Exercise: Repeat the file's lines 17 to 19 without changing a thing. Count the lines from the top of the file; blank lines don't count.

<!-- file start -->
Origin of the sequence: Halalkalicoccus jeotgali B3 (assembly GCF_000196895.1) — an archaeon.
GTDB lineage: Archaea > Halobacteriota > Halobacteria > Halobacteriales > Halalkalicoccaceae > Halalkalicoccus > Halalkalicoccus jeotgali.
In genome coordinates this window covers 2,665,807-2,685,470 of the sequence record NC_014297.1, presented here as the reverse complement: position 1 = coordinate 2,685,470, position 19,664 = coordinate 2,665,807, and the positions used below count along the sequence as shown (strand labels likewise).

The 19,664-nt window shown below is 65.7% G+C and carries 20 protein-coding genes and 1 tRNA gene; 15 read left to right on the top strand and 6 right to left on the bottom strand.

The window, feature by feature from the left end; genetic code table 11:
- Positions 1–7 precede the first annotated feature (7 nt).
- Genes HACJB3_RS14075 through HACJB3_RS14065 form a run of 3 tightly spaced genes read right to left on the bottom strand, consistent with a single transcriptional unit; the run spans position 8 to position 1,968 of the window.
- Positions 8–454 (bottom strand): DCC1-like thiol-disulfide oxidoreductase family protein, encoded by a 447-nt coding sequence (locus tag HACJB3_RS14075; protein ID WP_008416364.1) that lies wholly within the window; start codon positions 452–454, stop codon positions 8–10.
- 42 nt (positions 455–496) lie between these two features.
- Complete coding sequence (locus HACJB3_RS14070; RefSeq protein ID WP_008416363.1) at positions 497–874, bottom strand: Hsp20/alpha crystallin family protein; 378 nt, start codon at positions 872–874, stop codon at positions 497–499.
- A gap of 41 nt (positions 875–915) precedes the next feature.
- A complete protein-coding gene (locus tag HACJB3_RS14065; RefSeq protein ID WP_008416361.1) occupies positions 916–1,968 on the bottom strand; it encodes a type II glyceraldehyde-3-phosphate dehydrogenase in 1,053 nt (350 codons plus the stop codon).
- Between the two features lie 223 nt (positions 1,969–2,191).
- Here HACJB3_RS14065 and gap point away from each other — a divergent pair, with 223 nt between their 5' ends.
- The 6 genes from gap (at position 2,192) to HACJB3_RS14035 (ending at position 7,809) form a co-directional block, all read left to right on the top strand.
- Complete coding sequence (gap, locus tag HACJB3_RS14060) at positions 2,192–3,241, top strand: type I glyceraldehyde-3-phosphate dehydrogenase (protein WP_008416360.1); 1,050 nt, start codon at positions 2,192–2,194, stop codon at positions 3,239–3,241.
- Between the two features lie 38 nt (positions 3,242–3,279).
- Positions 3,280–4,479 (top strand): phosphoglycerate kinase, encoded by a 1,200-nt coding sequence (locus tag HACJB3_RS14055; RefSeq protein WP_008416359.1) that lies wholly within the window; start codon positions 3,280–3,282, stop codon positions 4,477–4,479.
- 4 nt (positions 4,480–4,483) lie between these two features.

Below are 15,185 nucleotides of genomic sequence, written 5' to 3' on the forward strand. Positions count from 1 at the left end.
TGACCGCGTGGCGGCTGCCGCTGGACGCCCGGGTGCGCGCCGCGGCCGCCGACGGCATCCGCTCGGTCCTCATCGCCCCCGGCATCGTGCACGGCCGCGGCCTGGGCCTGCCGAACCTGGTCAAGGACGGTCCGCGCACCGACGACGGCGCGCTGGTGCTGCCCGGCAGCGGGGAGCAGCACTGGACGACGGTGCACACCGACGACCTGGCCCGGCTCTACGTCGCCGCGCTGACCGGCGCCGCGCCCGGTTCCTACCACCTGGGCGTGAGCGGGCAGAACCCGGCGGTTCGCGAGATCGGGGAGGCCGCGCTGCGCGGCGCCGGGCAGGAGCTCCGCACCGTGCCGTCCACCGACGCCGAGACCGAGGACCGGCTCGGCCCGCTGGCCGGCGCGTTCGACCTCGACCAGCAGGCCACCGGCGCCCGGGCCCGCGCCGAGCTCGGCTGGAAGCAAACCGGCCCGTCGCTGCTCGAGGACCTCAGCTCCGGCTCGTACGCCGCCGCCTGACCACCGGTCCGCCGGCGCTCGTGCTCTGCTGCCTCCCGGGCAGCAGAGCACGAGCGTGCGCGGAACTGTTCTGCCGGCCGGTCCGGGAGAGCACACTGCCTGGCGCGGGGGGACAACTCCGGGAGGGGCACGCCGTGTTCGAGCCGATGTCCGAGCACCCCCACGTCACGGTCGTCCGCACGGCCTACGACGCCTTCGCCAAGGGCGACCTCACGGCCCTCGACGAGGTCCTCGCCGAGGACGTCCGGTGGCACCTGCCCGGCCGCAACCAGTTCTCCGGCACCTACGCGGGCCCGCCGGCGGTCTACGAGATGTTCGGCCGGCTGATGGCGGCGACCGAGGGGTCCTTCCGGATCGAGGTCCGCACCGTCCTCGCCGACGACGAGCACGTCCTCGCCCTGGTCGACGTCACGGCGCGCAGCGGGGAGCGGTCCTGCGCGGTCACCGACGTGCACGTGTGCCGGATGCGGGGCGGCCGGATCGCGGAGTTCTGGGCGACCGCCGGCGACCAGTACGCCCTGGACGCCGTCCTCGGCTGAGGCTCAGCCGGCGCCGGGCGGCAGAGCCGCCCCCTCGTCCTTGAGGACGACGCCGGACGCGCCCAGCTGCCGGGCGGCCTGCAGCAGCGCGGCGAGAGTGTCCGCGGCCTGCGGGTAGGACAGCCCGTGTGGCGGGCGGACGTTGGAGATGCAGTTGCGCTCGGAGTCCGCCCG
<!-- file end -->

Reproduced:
- Between the two features lie 38 nt (positions 3,242–3,279).
- Positions 3,280–4,479 (top strand): phosphoglycerate kinase, encoded by a 1,200-nt coding sequence (locus tag HACJB3_RS14055; RefSeq protein WP_008416359.1) that lies wholly within the window; start codon positions 3,280–3,282, stop codon positions 4,477–4,479.
- 4 nt (positions 4,480–4,483) lie between these two features.